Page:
Thursday, April 22, 2004

Thoughts on Our Thinking Tendencies, Redux [-]

A few days ago, I talked about how it seems we have a tendency to see situations in terms of certain types of things ("subjects", such as the game of football) rather than in a "contextualised fashion" (such as the importance put on the game of football, rather than the game of football itself). Writing that has helped me clarify my thoughts, and here I present my current views.

I would describe those ideas in terms of the following. There is in inherent degree of difficulty associated with perceiving a particular type of thing (a physical object, relationship between things, etc etc). The degree of difficulty of perceiving a type of thing can stop us from doing so. We seem to have an inherent capability for perceiving particular types of things (physical objects are of course one example), and I believe we have to learn (though it may not be though explicit learning, perhaps just experience) how to explicitly perceive the more difficult types of things.

What we explicitly perceive in a given situation is, in addition to what we can explicitly perceive 'innately', those types of things we have 'learned' to see, modulo what we can't see because of our present cognitive load - after all, we only have so much mental capacity (I'll have to try coming back to this issue in the future and be more precise).

There are some questions that need to be answered about this. What governs the degree of difficulty? I'm not sure, but I would think the two major factors would be: temporal resources required for the processing required to perceive that type of thing, and secondly, our evolutionary history (where the temporal factors are really a subset of the evolutionary factors). I give that as a second factor because of the role evolution played in shaping our mental capabilities. Also, what are the different types of things that are there to be perceived? Both these things also deserve a fuller treatment in the future.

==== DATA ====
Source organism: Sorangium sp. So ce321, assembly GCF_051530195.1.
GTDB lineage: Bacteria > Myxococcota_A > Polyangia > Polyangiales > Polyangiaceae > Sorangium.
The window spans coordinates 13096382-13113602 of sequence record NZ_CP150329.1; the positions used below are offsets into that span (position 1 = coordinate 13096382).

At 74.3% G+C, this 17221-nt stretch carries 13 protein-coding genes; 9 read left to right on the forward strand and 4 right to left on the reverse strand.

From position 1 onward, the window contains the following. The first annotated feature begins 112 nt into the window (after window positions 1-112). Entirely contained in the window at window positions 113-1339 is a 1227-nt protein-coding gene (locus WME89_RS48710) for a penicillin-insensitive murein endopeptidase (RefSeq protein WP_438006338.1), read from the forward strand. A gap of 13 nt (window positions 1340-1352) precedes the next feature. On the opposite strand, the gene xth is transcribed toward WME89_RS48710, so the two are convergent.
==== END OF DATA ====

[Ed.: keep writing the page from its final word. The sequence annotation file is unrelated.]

These difficulties in perceiving certain types of things can be seen as 'constraints on perfection', to use Richard Dawkin's term (or at least seems to be his). That term is the title of a chapter in his book "The Extended Phenotype" in which he gives the various reasons why an evolutionary adaptation may not be able to come up with an ideal 'solution'. An example of such a constraint is the need for the adaption to modify the current design of the organism rather than being able to go 'back to the drawing board'. In this context, a 'constraint on perfection' is a constraint on thinking that draws it away from the ideal.